Win-Loss Projections for Every Team at the Start of Training Camp
The 2014 NFL season is just over a month away, which, naturally, means it is time to start predicting how things will play out over the course of the regular season.
Sure, training camps have barely gotten underway, and even initial roster cuts are not on the immediate horizon. However, we have never shied away from making early free-agent predictions or posting that all-too-early mock draft. (Seriously, I think there are some 2016 mocks floating around out there.)
Therefore, we don't feel it is too soon to make win-loss predictions for each team, and we will be doing exactly that over the next 32 pages.
Predictions will be based on last season's performances, offseason roster movement and strength of schedule. Teams will be listed by division in alphabetical order.
The Buffalo Bills are in the midst of the league's longest active postseason drought, but this could be the year the team starts to creep back into the playoff picture.
If second-year quarterback EJ Manuel can take a few positive steps this season (and remain healthy), I believe the Bills will have a good chance to compete for a playoff berth.
While the New England Patriots still have the inside track to the division title, the rest of the AFC East, and the AFC in general, has been somewhat inconsistent. A three-win improvement could be good enough for Buffalo to earn a wild-card spot, especially if an AFC team like the Kansas City Chiefs takes a step backward this season.
Manuel's development should be made easier by the addition of first-round draft pick Sammy Watkins, who has the potential to be the best receiver in the division right out of the gate.
The real question is whether Buffalo's defense can maintain its high level of play after the loss of coordinator Mike Pettine and star linebacker Kiko Alonso.
Buffalo's defense ranked 10th overall (333.4 yards per game allowed) and second in interceptions (23), but Pettine defected during the offseason to become head coach of the Cleveland Browns. Meanwhile, Alonso is likely out for the season after undergoing surgery to repair a torn ACL.
The Miami Dolphins made a ton of noise in free agency last offseason, but they made only a single-win improvement during the 2013 regular season.
If third-year quarterback Ryan Tannehill can take a big step forward in 2014, this could be the year that the pieces fall into place in Miami. However, this really feels like a team that won't put together more than eight wins on the year.
The free-agent addition of Branden Albert should at least help keep Tannehill upright, as should the drafting of tackle Ja'Wuan James. Tannehill was sacked 58 times last season.
The team ranked 27th in total offense a season ago (312.9 yards per game) and 21st in total defense (359.4 yards per game allowed), so there is definitely room for improvement.
Unfortunately, injuries and suspensions will sideline some players who may have been key to the 2014 season.
According to ESPN's Adam Schefter, free-agent acquisition Knowshon Moreno will miss at least a month after undergoing knee surgery. Star center Mike Pouncey may also miss up to eight weeks, according to Adam Beasley of the Miami Herald.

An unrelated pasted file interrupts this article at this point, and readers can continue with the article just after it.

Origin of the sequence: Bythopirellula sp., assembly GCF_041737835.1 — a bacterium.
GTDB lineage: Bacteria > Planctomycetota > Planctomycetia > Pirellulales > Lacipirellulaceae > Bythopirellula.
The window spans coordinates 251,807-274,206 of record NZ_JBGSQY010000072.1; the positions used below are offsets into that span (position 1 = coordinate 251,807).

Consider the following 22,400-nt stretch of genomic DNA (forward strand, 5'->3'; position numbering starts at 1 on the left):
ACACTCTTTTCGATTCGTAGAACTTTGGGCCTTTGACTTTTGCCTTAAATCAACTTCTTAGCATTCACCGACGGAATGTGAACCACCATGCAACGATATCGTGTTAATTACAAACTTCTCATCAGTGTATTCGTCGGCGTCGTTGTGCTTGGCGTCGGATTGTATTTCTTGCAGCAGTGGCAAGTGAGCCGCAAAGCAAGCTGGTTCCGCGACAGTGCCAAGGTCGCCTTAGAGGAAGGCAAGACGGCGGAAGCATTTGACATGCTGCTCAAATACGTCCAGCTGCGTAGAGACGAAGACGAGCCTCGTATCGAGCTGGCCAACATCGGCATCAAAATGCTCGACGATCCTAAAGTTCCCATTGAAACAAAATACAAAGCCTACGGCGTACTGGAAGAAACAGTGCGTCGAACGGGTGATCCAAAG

Second-year pass-rusher Dion Jordan has been suspended four games for a performance-enhancing drugs violation.
In other words, the Dolphins are not off to a terrific start.
New England Patriots
Over the past decade-plus, the New England Patriots have become the crown jewel of the AFC East. As long as quarterback Tom Brady remains healthy this coming season, the Patriots should again be considered the favorites to win the division.
New England managed to post 12 wins and field the league's third-best scoring offense (27.8 points per game) a year ago, despite trotting out a questionable group of receivers.
With no major offensive additions other than fourth-round running back James White, the offense may take a slight step back in 2014. The good news is that star tight end Rob Gronkowski has been cleared to play, according to NFL Media's Chriss Wesseling.
The addition of cornerback Darrelle Revis should help bolster a defense that allowed 21.1 points per game last season (10th in the league), Revis was rated No. 1 overall among cornerbacks by Pro Football Focus (subscription required) for the 2013 season. Aqib Talib, who was allowed to walk in free agency, was rated 57th.
According to ESPN, the Patriots do face the league's 10th-toughest schedule. However, one of the other AFC East teams will really have to step up as a contender for New England to not repeat as division champion.
New York Jets
The New York Jets have finished 8-8 in two of the past three seasons, so predicting a .500 finish feels like a fairly safe bet here.
On paper, this appears to be an improved team. The Jets added wide receiver Eric Decker and Chris Johnson in free agency, which should add some punch to an offense that ranked just 29th in the league in scoring in 2013 (18.1 points per game).
However, it felt like New York overachieved to reach eight wins last year. Surpassing that mark seems unlikely, especially with the team facing the league's ninth-toughest schedule.
The wild card, of course, is second-year quarterback Geno Smith. Smith was rated 40th among quarterbacks by Pro Football Focus for the 2013 season, but he appears to have the inside track at the starting job.